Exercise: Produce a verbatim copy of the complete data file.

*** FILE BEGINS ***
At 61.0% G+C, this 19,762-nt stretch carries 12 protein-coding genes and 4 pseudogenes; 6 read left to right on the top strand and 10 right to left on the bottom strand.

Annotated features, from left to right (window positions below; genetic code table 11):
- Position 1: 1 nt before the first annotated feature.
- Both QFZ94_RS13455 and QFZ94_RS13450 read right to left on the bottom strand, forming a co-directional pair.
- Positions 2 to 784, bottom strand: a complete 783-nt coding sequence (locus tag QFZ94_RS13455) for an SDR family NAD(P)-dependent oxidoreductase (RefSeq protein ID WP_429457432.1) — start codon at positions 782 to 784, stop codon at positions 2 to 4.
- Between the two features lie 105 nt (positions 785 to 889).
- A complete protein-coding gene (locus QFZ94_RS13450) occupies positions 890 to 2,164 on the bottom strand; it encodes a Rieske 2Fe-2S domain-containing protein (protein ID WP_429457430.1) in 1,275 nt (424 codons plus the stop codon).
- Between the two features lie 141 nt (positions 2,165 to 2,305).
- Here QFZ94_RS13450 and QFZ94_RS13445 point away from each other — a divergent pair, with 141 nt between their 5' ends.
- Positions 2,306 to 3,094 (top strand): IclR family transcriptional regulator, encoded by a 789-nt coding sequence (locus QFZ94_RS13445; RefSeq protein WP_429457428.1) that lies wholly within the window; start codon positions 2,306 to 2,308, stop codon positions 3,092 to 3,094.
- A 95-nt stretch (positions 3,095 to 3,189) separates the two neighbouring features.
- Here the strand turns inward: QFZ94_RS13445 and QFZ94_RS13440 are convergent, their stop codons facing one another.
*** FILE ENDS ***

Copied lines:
At 61.0% G+C, this 19,762-nt stretch carries 12 protein-coding genes and 4 pseudogenes; 6 read left to right on the top strand and 10 right to left on the bottom strand.

Annotated features, from left to right (window positions below; genetic code table 11):
- Position 1: 1 nt before the first annotated feature.
- Both QFZ94_RS13455 and QFZ94_RS13450 read right to left on the bottom strand, forming a co-directional pair.
- Positions 2 to 784, bottom strand: a complete 783-nt coding sequence (locus tag QFZ94_RS13455) for an SDR family NAD(P)-dependent oxidoreductase (RefSeq protein ID WP_429457432.1) — start codon at positions 782 to 784, stop codon at positions 2 to 4.
- Between the two features lie 105 nt (positions 785 to 889).
- A complete protein-coding gene (locus QFZ94_RS13450) occupies positions 890 to 2,164 on the bottom strand; it encodes a Rieske 2Fe-2S domain-containing protein (protein ID WP_429457430.1) in 1,275 nt (424 codons plus the stop codon).
- Between the two features lie 141 nt (positions 2,165 to 2,305).
- Here QFZ94_RS13450 and QFZ94_RS13445 point away from each other — a divergent pair, with 141 nt between their 5' ends.
- Positions 2,306 to 3,094 (top strand): IclR family transcriptional regulator, encoded by a 789-nt coding sequence (locus QFZ94_RS13445; RefSeq protein WP_429457428.1) that lies wholly within the window; start codon positions 2,306 to 2,308, stop codon positions 3,092 to 3,094.
- A 95-nt stretch (positions 3,095 to 3,189) separates the two neighbouring features.
- Here the strand turns inward: QFZ94_RS13445 and QFZ94_RS13440 are convergent, their stop codons facing one another.